In some areas, the production is so corrosive that, after the tubing has been in use for a relatively shorttime, it has been necessary to pull the tubing once a week to inspect for failure. In one case, it was necessary to replace eleven Joints in one string of tubing within eight months because of leaks; in another, a new string of pump rods began parting after thirty-six days of service. It will be apparent, therefore, that the cost of replacing equipment made useless by corrosion and the cost of labor involved are major factors in the future economic operation of many oil fields producing sour crude and brine.
One object of this invention, therefore, is to provide a means for inhibiting the attack of ferrous metals by sour crudes containing brine. Another object is that of providing a class of ma terials for preventing chemical attack of metals by well fluids which is' efiective in both its liquid and vapor phases. A further object of this invention is to provide an effective inhibitor for use in treating produced well fiuids before they enter the well tubing. Still another object is to provide a protective film on metal surfaces. The above and other objects of my invention will become apparent to those skilled in the art as the description thereof proceeds.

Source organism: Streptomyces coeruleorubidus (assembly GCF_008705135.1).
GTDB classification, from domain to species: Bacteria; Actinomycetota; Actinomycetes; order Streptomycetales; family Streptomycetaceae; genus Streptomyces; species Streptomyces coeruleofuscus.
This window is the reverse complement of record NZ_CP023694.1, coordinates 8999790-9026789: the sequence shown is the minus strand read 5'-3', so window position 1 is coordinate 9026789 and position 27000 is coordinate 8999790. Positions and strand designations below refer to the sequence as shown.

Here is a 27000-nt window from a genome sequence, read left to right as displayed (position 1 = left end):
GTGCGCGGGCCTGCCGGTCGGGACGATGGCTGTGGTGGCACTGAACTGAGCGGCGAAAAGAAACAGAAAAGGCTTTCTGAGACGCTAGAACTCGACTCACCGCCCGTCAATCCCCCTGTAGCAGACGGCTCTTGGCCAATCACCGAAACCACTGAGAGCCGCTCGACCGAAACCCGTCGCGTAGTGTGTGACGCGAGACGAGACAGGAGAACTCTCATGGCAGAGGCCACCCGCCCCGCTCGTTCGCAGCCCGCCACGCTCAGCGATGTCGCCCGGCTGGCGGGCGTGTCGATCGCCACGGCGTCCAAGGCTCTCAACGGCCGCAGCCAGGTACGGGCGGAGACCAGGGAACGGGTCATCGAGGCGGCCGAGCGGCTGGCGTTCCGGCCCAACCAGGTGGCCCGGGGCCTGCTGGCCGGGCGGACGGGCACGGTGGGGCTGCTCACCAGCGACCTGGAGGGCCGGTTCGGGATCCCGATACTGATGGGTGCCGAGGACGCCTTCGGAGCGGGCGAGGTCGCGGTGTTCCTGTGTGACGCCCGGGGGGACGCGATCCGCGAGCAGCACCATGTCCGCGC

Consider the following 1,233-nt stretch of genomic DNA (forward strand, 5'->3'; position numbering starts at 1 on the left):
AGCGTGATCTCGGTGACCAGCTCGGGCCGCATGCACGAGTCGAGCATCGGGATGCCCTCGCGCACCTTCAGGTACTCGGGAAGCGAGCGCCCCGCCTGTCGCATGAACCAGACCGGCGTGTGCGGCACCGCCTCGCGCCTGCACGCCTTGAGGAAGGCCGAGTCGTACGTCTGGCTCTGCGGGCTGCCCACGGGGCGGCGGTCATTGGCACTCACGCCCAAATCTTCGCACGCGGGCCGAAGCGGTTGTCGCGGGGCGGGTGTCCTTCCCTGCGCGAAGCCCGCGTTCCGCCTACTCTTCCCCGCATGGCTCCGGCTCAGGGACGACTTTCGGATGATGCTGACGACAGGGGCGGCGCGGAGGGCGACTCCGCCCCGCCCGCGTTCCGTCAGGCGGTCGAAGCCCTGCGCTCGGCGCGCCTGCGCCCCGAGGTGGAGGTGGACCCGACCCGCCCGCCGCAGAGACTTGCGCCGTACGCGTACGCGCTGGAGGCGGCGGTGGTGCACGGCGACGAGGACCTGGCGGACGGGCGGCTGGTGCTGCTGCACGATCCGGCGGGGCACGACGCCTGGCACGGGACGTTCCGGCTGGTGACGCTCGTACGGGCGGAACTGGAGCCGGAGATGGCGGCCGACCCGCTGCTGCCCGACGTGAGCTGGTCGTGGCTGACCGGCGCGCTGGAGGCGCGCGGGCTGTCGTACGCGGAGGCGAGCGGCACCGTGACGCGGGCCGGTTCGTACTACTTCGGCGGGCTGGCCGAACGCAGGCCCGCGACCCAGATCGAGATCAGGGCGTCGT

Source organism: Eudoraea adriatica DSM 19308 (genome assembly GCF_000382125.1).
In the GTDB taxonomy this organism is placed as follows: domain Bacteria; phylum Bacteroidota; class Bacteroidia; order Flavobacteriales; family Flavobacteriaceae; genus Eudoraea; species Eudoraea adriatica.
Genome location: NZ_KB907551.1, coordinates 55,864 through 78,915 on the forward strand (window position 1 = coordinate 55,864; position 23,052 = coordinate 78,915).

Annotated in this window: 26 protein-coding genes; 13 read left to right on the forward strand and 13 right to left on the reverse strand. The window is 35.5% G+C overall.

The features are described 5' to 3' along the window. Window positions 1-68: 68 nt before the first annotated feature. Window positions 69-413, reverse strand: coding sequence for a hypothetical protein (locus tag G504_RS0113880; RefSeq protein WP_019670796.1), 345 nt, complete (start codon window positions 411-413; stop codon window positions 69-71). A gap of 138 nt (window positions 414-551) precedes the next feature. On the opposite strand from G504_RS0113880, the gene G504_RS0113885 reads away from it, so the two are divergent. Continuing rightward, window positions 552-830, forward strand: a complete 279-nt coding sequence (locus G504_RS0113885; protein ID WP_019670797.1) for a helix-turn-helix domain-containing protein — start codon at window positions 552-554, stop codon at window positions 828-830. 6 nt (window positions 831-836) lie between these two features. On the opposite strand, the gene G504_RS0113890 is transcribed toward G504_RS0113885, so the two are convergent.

For many years generally ineffective efforts have been made by equipment manufacturers and corrosion experts to develop materials capable of withstanding hydrogen sulfide corrosion of the type to which this invention is directed. Various steel alloy tubings were tried under these corrosive conditions without apparent success, since the additional cost of the alloy did not give a corresponding additional length of service. Likewise, coatings of paint and synthetic rubber have failed to prevent metal corrosion when the equipment was put in field use. Zinc plates have been installed on Dump rods and in treaters as a form of cathodic protection, but this has also failed to prevent damage from sulfide corrosion. Chemical treatment of the well fiuids with sodium hydroxide, tannin, sodium silicate and the like in the attempted neutralization of the hydrogen sulfide has been tried in wells without inhibiting this type of corrosion.